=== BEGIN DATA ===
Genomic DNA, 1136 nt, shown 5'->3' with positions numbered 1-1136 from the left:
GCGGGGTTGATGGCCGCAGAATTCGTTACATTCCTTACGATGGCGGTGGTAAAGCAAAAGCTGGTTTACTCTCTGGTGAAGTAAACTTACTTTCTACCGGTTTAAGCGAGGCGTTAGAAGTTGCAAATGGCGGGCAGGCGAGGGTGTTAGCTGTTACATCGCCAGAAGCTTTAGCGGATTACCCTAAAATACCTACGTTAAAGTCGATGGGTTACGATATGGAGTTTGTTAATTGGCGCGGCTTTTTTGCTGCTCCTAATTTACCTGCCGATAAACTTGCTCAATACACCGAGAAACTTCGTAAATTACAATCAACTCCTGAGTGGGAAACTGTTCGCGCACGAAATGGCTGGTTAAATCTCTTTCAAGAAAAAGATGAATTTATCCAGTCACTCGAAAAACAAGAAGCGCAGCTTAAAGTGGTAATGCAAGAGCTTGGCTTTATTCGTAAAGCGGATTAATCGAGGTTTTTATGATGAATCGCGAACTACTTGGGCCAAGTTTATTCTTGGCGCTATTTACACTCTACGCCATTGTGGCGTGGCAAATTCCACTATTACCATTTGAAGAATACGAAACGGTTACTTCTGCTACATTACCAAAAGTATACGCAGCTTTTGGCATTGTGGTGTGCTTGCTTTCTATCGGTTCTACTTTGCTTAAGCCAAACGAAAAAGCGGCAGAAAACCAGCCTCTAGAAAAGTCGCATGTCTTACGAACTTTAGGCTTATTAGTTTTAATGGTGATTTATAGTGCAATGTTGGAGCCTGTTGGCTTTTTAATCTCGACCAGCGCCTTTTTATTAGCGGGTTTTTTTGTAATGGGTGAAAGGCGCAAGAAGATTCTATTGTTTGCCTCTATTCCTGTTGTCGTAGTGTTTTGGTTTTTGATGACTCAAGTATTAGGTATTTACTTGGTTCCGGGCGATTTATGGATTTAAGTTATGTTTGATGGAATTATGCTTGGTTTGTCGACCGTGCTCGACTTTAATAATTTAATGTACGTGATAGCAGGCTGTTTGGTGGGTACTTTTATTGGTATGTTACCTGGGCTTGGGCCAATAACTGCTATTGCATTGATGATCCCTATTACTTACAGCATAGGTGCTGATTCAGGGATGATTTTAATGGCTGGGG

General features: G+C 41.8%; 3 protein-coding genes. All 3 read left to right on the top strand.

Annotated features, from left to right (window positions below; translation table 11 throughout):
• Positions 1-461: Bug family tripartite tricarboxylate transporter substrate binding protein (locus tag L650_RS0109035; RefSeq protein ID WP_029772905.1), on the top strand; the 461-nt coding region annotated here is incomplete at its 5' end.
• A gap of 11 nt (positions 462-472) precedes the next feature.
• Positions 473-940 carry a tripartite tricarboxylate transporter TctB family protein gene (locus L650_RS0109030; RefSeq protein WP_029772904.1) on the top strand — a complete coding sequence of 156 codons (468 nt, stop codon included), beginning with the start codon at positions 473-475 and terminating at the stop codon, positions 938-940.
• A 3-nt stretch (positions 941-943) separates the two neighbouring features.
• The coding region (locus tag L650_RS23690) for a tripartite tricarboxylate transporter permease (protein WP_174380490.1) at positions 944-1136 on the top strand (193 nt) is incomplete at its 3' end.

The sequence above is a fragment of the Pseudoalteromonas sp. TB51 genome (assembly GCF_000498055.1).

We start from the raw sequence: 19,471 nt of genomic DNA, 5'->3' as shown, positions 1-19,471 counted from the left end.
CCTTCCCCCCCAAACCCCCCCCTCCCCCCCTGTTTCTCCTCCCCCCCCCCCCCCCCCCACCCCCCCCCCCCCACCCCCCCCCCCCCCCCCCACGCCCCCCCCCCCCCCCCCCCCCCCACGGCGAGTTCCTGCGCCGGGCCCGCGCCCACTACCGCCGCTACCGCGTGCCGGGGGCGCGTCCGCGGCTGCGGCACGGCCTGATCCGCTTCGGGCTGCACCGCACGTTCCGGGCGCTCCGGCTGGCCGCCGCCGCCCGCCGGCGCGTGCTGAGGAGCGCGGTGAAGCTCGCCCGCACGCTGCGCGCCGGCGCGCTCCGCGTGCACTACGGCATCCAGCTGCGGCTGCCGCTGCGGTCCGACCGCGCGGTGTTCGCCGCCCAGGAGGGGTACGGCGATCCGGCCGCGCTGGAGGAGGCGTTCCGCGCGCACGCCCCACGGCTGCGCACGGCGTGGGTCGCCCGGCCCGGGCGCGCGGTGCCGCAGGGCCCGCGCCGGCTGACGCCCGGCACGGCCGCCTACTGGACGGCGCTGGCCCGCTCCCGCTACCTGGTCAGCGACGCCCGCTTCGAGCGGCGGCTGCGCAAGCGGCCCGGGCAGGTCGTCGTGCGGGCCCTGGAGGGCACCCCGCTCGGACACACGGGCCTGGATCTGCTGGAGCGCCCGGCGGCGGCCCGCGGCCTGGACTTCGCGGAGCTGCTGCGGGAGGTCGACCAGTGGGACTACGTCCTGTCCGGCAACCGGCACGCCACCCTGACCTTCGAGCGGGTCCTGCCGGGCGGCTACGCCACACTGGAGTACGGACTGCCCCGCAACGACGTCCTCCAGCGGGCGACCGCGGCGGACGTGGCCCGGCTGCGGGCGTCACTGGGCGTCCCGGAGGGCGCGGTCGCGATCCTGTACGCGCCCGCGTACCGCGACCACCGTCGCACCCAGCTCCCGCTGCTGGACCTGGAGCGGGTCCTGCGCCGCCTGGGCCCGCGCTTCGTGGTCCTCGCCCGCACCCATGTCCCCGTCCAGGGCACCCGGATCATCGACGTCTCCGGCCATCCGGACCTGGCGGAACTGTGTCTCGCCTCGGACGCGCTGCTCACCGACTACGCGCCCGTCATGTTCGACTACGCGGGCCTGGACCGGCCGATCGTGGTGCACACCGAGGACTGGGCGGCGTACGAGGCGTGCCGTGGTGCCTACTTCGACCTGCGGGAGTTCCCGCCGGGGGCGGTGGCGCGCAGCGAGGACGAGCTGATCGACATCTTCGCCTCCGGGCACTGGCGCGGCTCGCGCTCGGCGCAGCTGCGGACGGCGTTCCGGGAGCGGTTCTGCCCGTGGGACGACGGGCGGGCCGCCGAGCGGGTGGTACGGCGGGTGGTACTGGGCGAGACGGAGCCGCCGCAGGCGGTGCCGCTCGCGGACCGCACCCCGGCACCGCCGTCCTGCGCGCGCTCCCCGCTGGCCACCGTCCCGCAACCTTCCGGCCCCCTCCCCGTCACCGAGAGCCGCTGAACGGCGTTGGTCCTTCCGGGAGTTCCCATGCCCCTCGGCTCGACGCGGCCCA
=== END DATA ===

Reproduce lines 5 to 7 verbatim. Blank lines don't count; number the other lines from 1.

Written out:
• Positions 1-461: Bug family tripartite tricarboxylate transporter substrate binding protein (locus tag L650_RS0109035; RefSeq protein ID WP_029772905.1), on the top strand; the 461-nt coding region annotated here is incomplete at its 5' end.
• A gap of 11 nt (positions 462-472) precedes the next feature.
• Positions 473-940 carry a tripartite tricarboxylate transporter TctB family protein gene (locus L650_RS0109030; RefSeq protein WP_029772904.1) on the top strand — a complete coding sequence of 156 codons (468 nt, stop codon included), beginning with the start codon at positions 473-475 and terminating at the stop codon, positions 938-940.